I must admit that I had never even heard of Saverio Mercadante until the Frankfurt Opera performed his Francesca da Rimini in 2023. This staging was announced as the first German production (ever) of this opera. I assume it was also the first Austrian production, since it was prepared in cooperation with the Tirol Festival in Erl, Austria. (There is a lot of cooperation lately between the opera in Frankfurt and the festival in Erl, since they both have the same general director, Bernd Loebe.)
The opera Francesca da Rimini includes the scene mentioned in Dante’s Inferno where Francesca and Paolo take turns reading the story of Lancelot and Guinevere to each other — Paolo insists on hearing Guinevere’s words of love from Francesca’s lips. But as the stage director Hans Walter Richter points out in the Frankfurt program booklet: “There isn’t too much action. The music focuses on the inside, the psychological development of the characters.”
In his staging, the three main characters are doubled by dancers who give further expression to their feelings. Unusually, all three eventually turn on their dancers and attack them physically — attacking themselves, as it were, and turning their aggression inwards.
Lanciotto, Francesca’s husband, (powerfully sung in Frankfurt and Erl by the American tenor Theo Lebow) has extensive arias expressing his suspicions and later his raging jealousy. Paolo, Lanciotto’s brother and Francesca’s lover, is a ‘trouser role’, played and sung by a young woman, the mezzo-soprano Kelsey Lauritano. Francesca is a dramatic soprano, Jessica Pratt or Anna Nekhames.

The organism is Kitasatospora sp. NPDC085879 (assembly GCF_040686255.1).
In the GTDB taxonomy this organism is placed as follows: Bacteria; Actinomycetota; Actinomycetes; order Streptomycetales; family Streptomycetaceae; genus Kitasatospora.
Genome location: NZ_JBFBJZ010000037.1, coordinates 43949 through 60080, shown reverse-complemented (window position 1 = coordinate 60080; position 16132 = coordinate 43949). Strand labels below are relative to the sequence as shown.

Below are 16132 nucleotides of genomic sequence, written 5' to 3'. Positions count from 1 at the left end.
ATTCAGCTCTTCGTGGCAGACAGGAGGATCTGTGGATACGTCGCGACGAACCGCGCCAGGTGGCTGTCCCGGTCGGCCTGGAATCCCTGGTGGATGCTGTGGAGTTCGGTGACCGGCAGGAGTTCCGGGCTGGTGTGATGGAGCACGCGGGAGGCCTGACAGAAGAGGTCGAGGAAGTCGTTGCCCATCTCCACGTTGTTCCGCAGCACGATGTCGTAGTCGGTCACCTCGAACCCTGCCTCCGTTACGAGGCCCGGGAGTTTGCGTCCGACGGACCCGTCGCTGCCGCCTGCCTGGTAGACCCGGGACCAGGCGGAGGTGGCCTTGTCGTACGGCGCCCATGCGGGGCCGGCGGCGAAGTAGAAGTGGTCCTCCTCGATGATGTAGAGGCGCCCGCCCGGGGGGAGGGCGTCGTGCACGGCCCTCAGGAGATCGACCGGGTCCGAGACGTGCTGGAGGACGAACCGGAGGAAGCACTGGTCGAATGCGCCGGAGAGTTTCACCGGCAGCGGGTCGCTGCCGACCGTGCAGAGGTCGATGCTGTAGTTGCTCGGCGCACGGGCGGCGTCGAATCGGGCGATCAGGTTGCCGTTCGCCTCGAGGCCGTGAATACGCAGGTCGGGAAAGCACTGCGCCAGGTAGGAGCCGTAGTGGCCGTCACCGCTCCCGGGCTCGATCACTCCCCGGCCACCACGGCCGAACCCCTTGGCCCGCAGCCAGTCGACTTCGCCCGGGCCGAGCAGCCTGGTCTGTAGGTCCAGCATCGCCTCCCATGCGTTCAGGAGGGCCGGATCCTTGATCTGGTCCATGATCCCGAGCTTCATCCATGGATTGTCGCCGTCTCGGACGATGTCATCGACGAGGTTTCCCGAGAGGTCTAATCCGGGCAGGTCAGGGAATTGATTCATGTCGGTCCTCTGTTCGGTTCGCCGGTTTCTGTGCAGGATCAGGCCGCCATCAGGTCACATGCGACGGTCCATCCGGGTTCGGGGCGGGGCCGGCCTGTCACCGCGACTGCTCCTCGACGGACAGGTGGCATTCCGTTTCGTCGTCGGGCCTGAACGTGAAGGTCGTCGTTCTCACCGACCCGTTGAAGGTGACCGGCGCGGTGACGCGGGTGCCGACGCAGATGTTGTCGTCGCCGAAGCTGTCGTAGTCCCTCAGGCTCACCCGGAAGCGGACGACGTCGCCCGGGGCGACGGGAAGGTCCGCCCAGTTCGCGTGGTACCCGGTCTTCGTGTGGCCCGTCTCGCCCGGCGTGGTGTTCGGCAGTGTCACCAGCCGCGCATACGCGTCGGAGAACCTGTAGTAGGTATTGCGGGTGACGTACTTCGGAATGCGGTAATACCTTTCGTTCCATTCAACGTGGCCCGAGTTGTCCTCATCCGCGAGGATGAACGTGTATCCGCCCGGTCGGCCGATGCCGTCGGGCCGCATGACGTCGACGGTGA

The adulterous lovers Francesca da Rimini and Paolo Malatesta have been depicted in numerous artworks, especially in the 19th century. Even The Kiss (Le Baiser) by Auguste Rodin, one of his best-known and most sensual sculptures, was originally entitled Francesca da Rimini before critics suggested giving it a more universal name. In the sculpture, Paolo’s right hand is resting lightly on Francesca’s thigh, but I never noticed what he has in his left hand: a book, no doubt the story of the lovers Lancelot and Guinevere that they were reading together.
My photos in this post are from 2012 and 2023. I wrote the text in 2023.
See also: Verdi and Monteverdi.
The singers Theo Lebow and Kelsey Lauritano, the stage director Hans Walter Richter, the set designer Johannes Leiacker, the chorus director Tilman Michael, the dramaturge Mareike Wink, the study director Takeshi Morluchi, the musical coach Felice Venanzoni, the stage manager Anskje Matthiessen and several others involved in the Frankfurt production of Francesca da Rimini have all come as featured guests in various years to my opera appreciation courses Opern-Gespräche and Frankfurt OperaTalk.